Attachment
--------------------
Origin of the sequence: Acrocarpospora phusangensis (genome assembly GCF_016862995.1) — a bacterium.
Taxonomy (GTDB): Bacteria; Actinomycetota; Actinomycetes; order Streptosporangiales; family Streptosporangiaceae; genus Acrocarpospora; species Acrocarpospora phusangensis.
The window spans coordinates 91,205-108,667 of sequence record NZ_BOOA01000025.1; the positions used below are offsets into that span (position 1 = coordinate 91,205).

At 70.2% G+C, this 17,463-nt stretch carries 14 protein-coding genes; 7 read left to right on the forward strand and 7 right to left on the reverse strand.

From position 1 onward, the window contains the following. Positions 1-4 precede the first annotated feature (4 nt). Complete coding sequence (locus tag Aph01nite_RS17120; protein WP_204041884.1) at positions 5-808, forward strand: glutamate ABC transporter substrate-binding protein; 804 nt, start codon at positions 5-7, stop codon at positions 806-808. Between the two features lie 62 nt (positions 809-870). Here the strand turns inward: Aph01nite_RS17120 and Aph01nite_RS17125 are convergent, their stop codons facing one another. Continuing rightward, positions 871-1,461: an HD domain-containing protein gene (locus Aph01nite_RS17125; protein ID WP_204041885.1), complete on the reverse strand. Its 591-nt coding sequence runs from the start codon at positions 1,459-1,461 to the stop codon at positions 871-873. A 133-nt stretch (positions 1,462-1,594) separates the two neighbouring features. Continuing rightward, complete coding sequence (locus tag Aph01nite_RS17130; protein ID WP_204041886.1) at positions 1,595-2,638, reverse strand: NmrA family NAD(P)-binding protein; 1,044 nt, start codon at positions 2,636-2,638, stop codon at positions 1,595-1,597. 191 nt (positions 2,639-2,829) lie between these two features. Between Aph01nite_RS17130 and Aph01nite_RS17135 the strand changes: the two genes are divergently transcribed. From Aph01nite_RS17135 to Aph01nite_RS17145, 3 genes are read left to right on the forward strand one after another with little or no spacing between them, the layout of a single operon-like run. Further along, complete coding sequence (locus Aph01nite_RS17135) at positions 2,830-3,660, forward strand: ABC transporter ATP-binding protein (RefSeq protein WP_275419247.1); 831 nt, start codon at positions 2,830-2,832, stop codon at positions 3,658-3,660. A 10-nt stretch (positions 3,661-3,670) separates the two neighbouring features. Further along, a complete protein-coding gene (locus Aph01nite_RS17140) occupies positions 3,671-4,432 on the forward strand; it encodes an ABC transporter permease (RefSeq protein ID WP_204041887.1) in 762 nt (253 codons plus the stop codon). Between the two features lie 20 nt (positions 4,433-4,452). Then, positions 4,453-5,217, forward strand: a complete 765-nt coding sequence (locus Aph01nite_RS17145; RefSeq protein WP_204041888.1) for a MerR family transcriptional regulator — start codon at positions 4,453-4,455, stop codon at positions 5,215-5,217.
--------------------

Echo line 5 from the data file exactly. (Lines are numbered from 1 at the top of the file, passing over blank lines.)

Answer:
From position 1 onward, the window contains the following. Positions 1-4 precede the first annotated feature (4 nt). Complete coding sequence (locus tag Aph01nite_RS17120; protein WP_204041884.1) at positions 5-808, forward strand: glutamate ABC transporter substrate-binding protein; 804 nt, start codon at positions 5-7, stop codon at positions 806-808. Between the two features lie 62 nt (positions 809-870). Here the strand turns inward: Aph01nite_RS17120 and Aph01nite_RS17125 are convergent, their stop codons facing one another. Continuing rightward, positions 871-1,461: an HD domain-containing protein gene (locus Aph01nite_RS17125; protein ID WP_204041885.1), complete on the reverse strand. Its 591-nt coding sequence runs from the start codon at positions 1,459-1,461 to the stop codon at positions 871-873. A 133-nt stretch (positions 1,462-1,594) separates the two neighbouring features. Continuing rightward, complete coding sequence (locus tag Aph01nite_RS17130; protein ID WP_204041886.1) at positions 1,595-2,638, reverse strand: NmrA family NAD(P)-binding protein; 1,044 nt, start codon at positions 2,636-2,638, stop codon at positions 1,595-1,597. 191 nt (positions 2,639-2,829) lie between these two features. Between Aph01nite_RS17130 and Aph01nite_RS17135 the strand changes: the two genes are divergently transcribed. From Aph01nite_RS17135 to Aph01nite_RS17145, 3 genes are read left to right on the forward strand one after another with little or no spacing between them, the layout of a single operon-like run. Further along, complete coding sequence (locus Aph01nite_RS17135) at positions 2,830-3,660, forward strand: ABC transporter ATP-binding protein (RefSeq protein WP_275419247.1); 831 nt, start codon at positions 2,830-2,832, stop codon at positions 3,658-3,660. A 10-nt stretch (positions 3,661-3,670) separates the two neighbouring features. Further along, a complete protein-coding gene (locus Aph01nite_RS17140) occupies positions 3,671-4,432 on the forward strand; it encodes an ABC transporter permease (RefSeq protein ID WP_204041887.1) in 762 nt (253 codons plus the stop codon). Between the two features lie 20 nt (positions 4,433-4,452). Then, positions 4,453-5,217, forward strand: a complete 765-nt coding sequence (locus Aph01nite_RS17145; RefSeq protein WP_204041888.1) for a MerR family transcriptional regulator — start codon at positions 4,453-4,455, stop codon at positions 5,215-5,217.